On the morning of the 6 August 2007 Pennan residents were evacuated from their homes and cottages by the police for health and safety reasons. Heavy rain had caused a landslide at about 6 am which was dangerous for those Pennan houses that are built into the cliffs. Over 34 residents from the West side of Pennan village were evacuated to Pennan Inn for their safety. Some of the villagers had to be rescued by the fire service whilst others were able to clamber out of their windows because their houses were surrounded in mud and water as high as six feet. The Aberdour to Pennan road was blocked because of debris from the Pennan landslide and Grampian Fire and Rescue Service and Aberdeenshire Council were called in to clear and make safe the road. Mud and rubble from the Pennan landslide made the homes unsafe and residents were still advised not to return home on Tuesday 7 August. Police had to escort residents back to their home or cottage in the Western side of Pennan to collect personal belongings and essentials like drugs because of fears that another mudslide would occur. Police were guarding the top of the road into Pennan to stop access to the unsafe areas. An engineering assessment will be made on the area on the 40 affected properties that were thought to have been affected by about ten separate landslides. Manu of the cottages and houses had their windows, walls and roofs caved in from the mud and water with rooms such as kitchens, lounges, bedrooms and bathrooms being deluged in mud and water.
The newly refurbished Pennan village hall was hit by the landslide and suffered structural damage to the roof and building. It is feared it may now have to be demolished. Sadly some historic photographs of Pennan were destroyed or damaged. Many were over 100 years old and irreplaceable. Some were of sentimental value such as a signed photograph of Burt Lancaster from the set of the film Local Hero. These photos had been gifted to the Pennan community by the film crew of Local Hero. The pictures were removed for safety by Aberdeenshire Council and stored in a Peterhead warehouse.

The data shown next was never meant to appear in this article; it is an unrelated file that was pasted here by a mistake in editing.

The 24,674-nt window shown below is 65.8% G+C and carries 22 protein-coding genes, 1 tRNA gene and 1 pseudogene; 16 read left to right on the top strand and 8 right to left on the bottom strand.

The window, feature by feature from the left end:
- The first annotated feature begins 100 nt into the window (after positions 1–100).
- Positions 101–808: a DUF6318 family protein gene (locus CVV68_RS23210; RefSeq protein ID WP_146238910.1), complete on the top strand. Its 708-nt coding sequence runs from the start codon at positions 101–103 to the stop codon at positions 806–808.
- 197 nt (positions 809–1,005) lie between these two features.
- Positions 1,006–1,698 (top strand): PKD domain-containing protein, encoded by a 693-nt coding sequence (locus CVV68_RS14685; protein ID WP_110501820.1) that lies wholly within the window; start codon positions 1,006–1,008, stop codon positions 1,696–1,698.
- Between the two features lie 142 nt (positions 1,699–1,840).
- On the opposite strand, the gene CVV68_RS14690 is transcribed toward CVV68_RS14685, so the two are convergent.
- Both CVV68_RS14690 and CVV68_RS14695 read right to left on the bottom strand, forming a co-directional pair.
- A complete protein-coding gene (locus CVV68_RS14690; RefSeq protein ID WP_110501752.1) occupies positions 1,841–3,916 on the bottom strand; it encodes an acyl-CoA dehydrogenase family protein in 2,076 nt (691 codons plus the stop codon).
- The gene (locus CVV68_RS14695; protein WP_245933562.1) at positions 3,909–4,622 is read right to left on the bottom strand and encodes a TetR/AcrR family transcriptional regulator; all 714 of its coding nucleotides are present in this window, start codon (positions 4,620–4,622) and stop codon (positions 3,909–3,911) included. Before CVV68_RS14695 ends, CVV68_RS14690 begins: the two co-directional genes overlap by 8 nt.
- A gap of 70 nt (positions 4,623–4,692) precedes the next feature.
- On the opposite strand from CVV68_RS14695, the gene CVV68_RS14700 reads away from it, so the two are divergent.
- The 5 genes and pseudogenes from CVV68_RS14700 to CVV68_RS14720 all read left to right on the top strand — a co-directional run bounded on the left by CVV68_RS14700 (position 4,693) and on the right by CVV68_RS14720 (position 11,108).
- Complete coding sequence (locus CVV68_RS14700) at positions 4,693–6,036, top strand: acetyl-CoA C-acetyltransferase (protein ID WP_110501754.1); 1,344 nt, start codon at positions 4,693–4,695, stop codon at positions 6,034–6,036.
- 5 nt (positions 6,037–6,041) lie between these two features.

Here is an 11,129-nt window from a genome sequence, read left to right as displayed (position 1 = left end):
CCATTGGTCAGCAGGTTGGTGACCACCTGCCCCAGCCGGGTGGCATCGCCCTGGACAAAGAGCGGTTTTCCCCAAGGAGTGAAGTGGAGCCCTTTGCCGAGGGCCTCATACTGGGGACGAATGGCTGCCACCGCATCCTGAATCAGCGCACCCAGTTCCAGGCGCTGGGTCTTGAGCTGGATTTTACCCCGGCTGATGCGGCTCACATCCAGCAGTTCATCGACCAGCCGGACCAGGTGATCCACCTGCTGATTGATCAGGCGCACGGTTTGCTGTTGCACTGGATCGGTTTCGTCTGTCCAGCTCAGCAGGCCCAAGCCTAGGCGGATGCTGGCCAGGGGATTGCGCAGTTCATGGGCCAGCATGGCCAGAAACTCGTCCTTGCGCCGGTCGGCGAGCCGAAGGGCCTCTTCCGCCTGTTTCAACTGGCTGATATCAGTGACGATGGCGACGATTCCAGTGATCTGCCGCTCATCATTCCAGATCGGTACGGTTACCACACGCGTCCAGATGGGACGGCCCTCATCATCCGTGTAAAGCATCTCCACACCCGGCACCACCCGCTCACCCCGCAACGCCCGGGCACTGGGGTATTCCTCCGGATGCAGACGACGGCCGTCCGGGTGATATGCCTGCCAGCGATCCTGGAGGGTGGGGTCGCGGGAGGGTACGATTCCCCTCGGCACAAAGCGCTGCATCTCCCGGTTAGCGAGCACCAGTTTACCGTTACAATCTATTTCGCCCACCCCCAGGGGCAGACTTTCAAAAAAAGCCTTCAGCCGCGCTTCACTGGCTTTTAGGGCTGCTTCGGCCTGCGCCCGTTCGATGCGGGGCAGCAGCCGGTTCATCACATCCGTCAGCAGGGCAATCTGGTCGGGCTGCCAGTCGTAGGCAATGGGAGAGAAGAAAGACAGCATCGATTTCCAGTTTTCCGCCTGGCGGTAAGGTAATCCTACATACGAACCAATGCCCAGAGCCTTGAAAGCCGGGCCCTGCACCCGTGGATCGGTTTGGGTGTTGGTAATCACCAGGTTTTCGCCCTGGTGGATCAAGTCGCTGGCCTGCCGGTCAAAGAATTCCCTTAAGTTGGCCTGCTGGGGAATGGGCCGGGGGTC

The Eastern side of Pennan was much safer and water supply from Scottish Water was restored within 24 hours. Alex Salmond, The First Minister visited Pennan to see the damage and villagers. Alex Salmond has a home in the nearby village of Strichen. Their local Scottish National party (SNP) Member Scottish Parliament (MSP) for Banff and Buchan Stewart Stevenson was on ministerial business at Holyrood but visited the area on the 8 August 2007.
Pennan village and harbour area opened again on Thursday 9 August 2007 though ten houses were still unsafe and there was the risk of further landslides due to wet weather. The laird of Pennan cliffs, Julia Watt is being contacted to make safe the area. Suggested solutions to protect Pennan houses and cottages from falling rocks and mudslides were made by Aberdeenshire Council after a preliminary assessment was carried out after the mudslide. This includes adding anchored steel mesh netting to the hillside at Pennan, adding new drainage channels and rock stabilisation.
Photographs of Pennan
Here are some more photographs of Pennan:
More Aberdeenshire Villages